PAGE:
We will engage with Dr. Eddie Cole, an associate professor at UCLA. Dr. Cole on his recently-released book “The Campus Color Line: College Presidents and the Struggle for Black Freedom” (Princeton University Press, 2020).
Dr. Cole will walk us through the book and his process, starting with a road trip he made to various colleges and universities across the U.S. to comb through their libraries and archives. His research confirmed a significant impact by academic leaders on racial policies and practices, both within and outside of academia.
Conventional wisdom has it that young political and student activists were the main drivers of mid-20th-century civil rights actions, but Cole shows otherwise. In the uneasy years between 1948 and 1968, college presidents positioned themselves “[w]ith courage and hope, as well as malice and cruelty … amid conflicting interests and demands. Black college presidents challenged racist policies as their students demonstrated in the streets against segregation, while presidents of major universities lobbied for urban renewal programs that displaced Black communities near campus. Some presidents amended campus speech practices to accommodate white supremacist speakers, even as other academic leaders developed the nation’s first affirmative action programs in higher education.”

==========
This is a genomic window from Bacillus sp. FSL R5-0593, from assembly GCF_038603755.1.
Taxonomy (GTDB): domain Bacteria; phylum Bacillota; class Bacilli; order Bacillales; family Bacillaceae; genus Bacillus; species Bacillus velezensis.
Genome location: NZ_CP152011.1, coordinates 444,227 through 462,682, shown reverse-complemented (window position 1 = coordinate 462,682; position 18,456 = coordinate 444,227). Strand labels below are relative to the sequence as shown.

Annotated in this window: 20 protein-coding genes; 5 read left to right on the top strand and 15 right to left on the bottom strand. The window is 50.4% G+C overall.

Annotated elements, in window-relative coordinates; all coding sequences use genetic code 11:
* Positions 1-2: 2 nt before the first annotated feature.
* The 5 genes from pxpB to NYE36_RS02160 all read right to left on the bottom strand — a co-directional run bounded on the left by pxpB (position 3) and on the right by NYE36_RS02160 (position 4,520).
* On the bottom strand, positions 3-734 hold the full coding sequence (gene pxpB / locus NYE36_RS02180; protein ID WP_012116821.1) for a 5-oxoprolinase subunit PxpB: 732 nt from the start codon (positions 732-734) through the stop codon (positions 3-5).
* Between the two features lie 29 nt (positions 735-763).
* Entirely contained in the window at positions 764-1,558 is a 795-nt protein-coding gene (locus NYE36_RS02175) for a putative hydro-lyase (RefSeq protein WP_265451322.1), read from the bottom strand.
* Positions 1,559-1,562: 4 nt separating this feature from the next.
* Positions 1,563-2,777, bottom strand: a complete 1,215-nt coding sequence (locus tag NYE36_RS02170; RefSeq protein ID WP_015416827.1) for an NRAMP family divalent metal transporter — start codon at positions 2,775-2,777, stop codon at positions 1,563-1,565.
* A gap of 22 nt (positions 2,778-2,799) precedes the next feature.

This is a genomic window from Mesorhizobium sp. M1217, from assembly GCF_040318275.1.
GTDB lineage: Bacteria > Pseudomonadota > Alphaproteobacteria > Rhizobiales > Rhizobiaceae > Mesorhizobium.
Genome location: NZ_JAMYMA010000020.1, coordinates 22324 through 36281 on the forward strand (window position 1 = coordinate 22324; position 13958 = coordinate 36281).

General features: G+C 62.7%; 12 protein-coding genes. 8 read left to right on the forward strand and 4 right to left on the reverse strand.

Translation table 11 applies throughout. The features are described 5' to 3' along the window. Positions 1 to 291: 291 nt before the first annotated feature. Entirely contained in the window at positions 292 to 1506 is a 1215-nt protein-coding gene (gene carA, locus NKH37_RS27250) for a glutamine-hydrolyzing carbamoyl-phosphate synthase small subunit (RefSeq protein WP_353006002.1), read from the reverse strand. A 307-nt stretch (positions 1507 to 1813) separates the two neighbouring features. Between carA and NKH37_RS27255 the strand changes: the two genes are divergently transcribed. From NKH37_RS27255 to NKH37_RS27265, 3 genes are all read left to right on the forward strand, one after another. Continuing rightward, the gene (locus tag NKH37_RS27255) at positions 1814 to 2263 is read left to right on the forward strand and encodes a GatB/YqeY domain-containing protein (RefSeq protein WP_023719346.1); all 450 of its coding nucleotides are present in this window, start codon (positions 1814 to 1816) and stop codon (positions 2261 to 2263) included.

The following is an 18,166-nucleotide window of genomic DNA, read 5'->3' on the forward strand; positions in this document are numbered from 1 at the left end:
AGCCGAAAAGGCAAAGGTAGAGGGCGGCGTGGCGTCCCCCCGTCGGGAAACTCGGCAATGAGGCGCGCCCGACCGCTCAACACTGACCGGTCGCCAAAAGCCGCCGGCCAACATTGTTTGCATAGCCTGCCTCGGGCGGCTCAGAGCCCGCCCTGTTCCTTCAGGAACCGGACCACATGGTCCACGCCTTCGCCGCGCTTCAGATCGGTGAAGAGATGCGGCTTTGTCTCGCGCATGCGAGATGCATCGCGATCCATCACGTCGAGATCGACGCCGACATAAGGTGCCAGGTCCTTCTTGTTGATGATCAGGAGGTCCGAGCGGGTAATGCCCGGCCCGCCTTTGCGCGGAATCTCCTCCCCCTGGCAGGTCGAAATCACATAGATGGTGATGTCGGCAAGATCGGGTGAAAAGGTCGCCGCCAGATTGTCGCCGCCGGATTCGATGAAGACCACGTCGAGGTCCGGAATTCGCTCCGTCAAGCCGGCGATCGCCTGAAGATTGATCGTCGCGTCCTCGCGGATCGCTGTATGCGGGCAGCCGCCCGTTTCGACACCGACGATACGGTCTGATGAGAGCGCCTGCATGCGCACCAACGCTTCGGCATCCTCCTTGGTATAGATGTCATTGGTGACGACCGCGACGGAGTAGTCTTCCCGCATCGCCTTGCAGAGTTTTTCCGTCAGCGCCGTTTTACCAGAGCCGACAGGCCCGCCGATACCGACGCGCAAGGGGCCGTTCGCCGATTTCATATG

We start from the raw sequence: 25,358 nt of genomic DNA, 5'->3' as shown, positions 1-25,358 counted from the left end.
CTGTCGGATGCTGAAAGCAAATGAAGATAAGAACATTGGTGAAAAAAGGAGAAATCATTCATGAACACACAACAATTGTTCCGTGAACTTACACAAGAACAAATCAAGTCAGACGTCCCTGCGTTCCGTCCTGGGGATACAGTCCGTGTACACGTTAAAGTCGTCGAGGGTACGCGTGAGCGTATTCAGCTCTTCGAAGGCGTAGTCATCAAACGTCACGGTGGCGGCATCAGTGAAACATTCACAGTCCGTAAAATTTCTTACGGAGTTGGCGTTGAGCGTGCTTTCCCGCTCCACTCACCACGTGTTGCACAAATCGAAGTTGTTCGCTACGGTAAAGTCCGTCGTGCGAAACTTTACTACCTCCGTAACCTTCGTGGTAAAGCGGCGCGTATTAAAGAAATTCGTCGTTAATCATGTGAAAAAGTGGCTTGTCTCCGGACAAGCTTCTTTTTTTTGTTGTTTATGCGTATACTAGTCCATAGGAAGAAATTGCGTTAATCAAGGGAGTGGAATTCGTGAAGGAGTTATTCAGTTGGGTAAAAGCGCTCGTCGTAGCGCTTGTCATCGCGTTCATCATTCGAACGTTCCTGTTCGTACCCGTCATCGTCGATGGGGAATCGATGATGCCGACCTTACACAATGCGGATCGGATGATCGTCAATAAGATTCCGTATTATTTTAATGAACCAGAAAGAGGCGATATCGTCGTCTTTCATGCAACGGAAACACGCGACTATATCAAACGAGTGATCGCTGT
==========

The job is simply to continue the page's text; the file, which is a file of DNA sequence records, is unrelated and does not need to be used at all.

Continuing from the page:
“The Campus Color Line” unspools the complicated legacy of academic leaders’ actions and their ongoing influence on the struggle for Black freedom and racial equity, in education and beyond.